The silence of a quiet day in the lower hallways of Gampel Pavilion is broken up by the sound of the sales bell and a few cheers. It can mean only one thing -- more Husky fans will be coming to games this upcoming year.
The cubicle-filled office of The Aspire Group in Gampel Pavilion is full of non-stop energy, endless enthusiasm for UConn and the desire to make every Husky event a sellout.
The UConn Division of Athletics partnered with Aspire last summer to enhance ticket sales and revenue. Aspire is a global sports and entertainment marketing firm specializing in providing partners with the most innovative ticket marketing, sales and service solutions in the sport industry. Over 200 collegiate and professional sports properties have trusted Aspire to drive revenue, attendance and enterprise value growth through the combination of strategic consulting and research services, data insights and best-in-industry fan relationship management.
Aspire's on-campus team, led by Director of Sales and Service Tyler Shaker, in addition to Manager of Service and Retention Christopher Mead, has six full-time sales and retention consultants all working together to ring the bell as much as possible.
Although they are employees of Aspire, they are also members of the athletic department who are very important in the development of Husky Nation.
"Our approach is to retain, grow and acquire," said Shaker, a Wisconsin native who also worked for Aspire at Louisiana Tech, Minnesota and Kansas. "Retain is keeping our fans on board through superior customer service, as they are critical to building our athletics program.
"Growing is to take current customers and introducing them to other packages that help maximize their value and enhance their experience.
"Acquire is to identify new relationships and reconnect with old ones. We often find fans have a lot of information to consider when making a purchase and through our consultative approach we have found a lot of success bringing on new fans and bringing back past purchasers."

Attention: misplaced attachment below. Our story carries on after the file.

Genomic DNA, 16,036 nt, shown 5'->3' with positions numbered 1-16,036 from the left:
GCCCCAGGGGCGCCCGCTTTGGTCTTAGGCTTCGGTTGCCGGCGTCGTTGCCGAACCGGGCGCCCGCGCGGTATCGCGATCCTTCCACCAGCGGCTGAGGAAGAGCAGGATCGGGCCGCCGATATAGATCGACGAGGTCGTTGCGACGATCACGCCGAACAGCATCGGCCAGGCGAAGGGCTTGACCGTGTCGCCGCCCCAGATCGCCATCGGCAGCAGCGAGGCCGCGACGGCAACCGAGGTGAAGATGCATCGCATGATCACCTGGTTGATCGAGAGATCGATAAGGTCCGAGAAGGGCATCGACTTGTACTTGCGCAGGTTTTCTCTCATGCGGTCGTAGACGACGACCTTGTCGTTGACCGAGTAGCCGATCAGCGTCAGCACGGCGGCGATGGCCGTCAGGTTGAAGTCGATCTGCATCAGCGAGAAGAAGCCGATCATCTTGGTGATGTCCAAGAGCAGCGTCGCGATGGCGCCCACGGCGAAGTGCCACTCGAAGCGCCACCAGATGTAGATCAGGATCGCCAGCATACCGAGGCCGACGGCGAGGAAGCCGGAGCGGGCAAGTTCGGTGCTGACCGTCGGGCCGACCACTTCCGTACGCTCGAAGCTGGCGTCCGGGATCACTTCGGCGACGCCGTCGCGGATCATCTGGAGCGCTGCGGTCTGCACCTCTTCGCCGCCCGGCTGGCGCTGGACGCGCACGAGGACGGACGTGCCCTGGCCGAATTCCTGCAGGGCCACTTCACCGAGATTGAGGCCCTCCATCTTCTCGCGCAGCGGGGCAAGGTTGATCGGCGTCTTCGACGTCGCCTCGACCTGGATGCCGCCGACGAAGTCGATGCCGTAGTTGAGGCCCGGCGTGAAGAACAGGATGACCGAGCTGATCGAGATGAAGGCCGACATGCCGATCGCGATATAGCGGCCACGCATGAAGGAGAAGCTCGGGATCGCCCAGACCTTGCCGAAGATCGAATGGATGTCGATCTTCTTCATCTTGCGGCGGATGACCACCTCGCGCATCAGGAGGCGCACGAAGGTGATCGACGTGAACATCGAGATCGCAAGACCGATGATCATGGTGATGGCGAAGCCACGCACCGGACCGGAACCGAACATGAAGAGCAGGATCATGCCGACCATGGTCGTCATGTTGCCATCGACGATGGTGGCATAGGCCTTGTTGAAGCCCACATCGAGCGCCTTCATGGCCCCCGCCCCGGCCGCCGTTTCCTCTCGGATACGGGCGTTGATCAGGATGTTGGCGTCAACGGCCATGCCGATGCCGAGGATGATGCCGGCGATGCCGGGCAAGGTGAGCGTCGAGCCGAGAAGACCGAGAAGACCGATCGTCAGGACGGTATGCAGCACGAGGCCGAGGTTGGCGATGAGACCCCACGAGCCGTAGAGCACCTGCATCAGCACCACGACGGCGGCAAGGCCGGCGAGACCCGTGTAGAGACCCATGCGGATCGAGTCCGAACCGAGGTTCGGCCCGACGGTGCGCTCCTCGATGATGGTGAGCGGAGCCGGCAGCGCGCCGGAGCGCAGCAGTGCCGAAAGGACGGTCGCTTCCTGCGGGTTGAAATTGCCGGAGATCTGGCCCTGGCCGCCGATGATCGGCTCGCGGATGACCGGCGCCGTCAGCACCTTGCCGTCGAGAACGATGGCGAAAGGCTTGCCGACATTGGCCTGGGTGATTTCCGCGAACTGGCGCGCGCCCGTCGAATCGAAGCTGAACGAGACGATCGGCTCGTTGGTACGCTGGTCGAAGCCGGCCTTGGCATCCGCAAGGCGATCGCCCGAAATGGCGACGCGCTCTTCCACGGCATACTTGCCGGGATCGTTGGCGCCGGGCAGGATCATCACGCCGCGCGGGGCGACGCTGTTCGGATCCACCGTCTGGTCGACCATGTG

Numbers provide strong evidence that the UConn-Aspire partnership is a productive one and it's only ten months old. Total women's basketball ticket revenue was at a seven-year high in 2016-17 and group sales revenue for women's basketball games grew by 99%. There were also significant jumps in revenue for group sales in men's basketball (88%) and men's ice hockey (79%).
Season tickets sales for the 2017 football campaign are running at a higher pace than they were this time last year.
Every UConn season ticket holder in any sport has a personal account manager on the Aspire team who they can reach out to at any time with questions, need for assistance or special requests.
"It's nice to have direct access to someone when people are so busy," said Diana Payne, a 2007 UConn graduate who is an educator coordinator at the Connecticut Sea Grant College Program at the Avery Point campus. Payne is a long-time football season ticket holder, has attended all of UConn's bowl games and frequently gets tickets for Husky basketball and hockey games. Her Aspire customer service representative is Nate Nieffer.